HatchOne utilizes sketches early to share concepts and build consensus. The ability to visualize and then communicate what is in your brain to paper (or screen) is key to early product success.

Product innovation begins with a clear problem statement that catalyzes concept solutions.

Getting visualized concepts from your brain to paper is an underappreciated skill in design engineers.  Guaranteeing product innovation means many diverse solutions need to be generated, from prototyping to product design.  The quickest, most efficient way to do this is by sketching. A lot.

Sketching can be on a whiteboard as outlined in a previous HatchOne post. Or on classic 8 ½ x 11 white paper, post-it notes, or a napkin.  My favorite are Moleskin sketchbooks for capturing ongoing thoughts.  And Hammermill heavier weight laser paper for brainstorming and cartoon sketching (it makes your sketch pens last longer!).   The key is getting what is in your brain out for others to review and critique.   Thoughts and concepts can noodle in your head forever.  Getting them out onto paper and sharing them with others culls them quickly into the most feasible options.  It also allows for tweaking, revisions and piggy-back brainstorming to generate even more solutions.  These solutions can then be sorted, prioritized and the final top choices selected for development.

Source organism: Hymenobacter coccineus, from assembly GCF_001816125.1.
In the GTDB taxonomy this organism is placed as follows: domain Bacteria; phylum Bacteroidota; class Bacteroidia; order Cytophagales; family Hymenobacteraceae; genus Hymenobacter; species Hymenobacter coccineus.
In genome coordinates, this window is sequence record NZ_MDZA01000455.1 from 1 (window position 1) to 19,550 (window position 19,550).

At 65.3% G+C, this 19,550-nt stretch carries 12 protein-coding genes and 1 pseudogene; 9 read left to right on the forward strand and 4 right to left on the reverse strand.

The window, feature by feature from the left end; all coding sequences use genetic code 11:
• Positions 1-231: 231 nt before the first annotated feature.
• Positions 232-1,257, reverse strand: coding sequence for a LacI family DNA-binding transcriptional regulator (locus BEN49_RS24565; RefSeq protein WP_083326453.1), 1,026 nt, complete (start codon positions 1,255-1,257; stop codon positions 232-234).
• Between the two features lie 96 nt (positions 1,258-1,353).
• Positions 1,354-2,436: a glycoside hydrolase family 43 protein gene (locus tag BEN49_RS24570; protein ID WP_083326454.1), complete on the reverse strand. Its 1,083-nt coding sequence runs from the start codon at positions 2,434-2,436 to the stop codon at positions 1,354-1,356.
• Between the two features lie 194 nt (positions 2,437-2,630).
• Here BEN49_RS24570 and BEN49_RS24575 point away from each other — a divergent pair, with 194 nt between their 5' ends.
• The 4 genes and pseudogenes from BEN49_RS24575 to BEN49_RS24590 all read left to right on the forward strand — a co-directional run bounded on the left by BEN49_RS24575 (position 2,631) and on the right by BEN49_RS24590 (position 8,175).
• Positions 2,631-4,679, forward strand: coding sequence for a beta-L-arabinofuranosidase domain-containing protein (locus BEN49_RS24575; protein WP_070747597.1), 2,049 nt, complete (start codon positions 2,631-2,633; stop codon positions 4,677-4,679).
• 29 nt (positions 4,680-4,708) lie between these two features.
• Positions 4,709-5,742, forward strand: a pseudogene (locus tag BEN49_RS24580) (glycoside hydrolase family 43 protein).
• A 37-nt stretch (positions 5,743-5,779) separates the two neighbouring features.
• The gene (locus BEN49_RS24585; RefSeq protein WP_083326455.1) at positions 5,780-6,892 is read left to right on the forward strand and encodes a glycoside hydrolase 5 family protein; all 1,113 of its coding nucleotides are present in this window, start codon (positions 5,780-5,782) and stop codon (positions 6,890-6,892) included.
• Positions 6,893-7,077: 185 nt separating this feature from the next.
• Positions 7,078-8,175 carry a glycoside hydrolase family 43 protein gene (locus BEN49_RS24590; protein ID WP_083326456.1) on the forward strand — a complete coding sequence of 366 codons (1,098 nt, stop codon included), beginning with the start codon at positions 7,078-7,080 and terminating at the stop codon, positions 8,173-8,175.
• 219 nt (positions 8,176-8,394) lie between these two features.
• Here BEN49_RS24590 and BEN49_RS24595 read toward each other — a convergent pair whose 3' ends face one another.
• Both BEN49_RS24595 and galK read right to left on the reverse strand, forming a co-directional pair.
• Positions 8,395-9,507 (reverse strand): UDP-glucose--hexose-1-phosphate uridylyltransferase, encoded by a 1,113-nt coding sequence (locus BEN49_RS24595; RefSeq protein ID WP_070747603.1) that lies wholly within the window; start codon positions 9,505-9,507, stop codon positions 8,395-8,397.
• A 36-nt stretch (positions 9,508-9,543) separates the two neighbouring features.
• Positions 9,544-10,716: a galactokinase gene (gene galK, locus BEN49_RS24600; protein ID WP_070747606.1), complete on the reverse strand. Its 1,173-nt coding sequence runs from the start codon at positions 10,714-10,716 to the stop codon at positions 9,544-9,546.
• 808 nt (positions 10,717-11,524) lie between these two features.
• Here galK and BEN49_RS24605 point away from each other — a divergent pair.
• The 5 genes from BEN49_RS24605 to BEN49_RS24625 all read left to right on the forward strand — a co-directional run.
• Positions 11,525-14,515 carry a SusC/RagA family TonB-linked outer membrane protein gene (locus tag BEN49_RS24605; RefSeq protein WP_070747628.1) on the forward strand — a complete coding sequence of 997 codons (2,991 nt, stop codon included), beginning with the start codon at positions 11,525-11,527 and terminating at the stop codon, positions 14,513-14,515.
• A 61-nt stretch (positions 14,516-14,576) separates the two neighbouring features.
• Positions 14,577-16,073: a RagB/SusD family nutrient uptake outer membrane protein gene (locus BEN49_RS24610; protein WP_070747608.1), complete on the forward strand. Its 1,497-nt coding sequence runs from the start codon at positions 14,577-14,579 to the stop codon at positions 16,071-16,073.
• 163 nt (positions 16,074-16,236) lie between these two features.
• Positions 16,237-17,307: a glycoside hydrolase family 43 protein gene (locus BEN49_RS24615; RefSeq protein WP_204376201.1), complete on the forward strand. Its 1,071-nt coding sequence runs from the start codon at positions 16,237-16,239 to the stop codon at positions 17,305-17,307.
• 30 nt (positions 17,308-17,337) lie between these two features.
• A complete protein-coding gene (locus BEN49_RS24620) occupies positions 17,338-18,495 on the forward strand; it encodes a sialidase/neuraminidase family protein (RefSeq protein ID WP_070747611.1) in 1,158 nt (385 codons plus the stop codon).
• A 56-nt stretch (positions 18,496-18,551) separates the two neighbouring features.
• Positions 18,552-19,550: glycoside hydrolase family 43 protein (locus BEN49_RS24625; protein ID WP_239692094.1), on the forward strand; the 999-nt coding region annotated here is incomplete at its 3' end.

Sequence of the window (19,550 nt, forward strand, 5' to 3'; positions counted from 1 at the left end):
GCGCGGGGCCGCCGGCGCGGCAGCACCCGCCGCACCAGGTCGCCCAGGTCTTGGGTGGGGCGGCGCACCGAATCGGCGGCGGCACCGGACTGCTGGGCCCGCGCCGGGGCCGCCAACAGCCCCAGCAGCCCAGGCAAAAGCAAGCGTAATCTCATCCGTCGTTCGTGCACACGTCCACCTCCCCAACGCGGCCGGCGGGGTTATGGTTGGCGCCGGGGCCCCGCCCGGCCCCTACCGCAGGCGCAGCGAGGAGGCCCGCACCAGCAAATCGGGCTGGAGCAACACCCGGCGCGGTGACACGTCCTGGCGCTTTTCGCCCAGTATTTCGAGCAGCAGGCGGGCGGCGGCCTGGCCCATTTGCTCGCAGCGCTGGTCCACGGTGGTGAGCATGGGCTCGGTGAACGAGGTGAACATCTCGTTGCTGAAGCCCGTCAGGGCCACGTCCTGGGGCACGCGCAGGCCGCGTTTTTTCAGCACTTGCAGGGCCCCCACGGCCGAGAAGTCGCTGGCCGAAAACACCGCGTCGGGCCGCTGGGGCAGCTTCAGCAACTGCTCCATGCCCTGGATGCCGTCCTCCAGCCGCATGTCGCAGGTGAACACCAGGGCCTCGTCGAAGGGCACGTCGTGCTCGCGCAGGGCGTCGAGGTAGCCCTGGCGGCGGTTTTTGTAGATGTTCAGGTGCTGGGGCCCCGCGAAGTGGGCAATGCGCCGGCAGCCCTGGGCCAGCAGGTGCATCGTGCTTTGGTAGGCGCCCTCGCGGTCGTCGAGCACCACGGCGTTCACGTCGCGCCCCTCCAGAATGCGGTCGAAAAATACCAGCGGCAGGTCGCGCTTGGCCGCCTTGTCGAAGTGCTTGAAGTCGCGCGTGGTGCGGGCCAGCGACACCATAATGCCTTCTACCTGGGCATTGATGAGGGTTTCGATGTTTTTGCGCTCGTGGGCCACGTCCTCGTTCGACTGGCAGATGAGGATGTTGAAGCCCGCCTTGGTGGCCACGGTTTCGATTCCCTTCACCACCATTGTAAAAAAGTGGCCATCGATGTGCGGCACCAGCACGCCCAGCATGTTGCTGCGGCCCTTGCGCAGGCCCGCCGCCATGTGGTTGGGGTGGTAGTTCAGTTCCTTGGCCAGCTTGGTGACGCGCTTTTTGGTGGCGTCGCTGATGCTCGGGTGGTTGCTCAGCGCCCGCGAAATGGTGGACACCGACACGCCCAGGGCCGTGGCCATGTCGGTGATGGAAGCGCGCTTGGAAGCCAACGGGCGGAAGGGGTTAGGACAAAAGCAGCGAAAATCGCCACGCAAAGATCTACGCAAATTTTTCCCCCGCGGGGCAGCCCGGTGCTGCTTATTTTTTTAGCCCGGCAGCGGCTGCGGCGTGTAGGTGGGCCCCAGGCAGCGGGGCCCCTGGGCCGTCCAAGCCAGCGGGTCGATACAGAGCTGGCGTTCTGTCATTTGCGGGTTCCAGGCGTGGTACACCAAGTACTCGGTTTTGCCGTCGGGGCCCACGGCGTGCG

One golden goal of every design engineer and how to be a great CAD designer should be to sketch, sketch and sketch some more. Being able to sketch parts, assemblies, cross-sections and anything that can communicate a concept solution saves money and time.

Once the concept is illustrated in sketch form, then it’s time to get into CAD and block out scales and details.  Doing any CAD before concept generation, narrowing and selection risks going down the rabbit hole and missing key product innovation opportunities.

Sketching is for concepting.  CAD is for details.

Leading to proof of concept prototypes.

How to be an excellent CAD designer isn’t about being a CAD jockey, it’s about visualizing, communicating, tweaking, narrowing and only then getting into CAD to add details to the concept.  The ultimate challenge is to create something in your head that you have to think about how to generate in CAD.  This is a good sign that the concept is innovative and clever!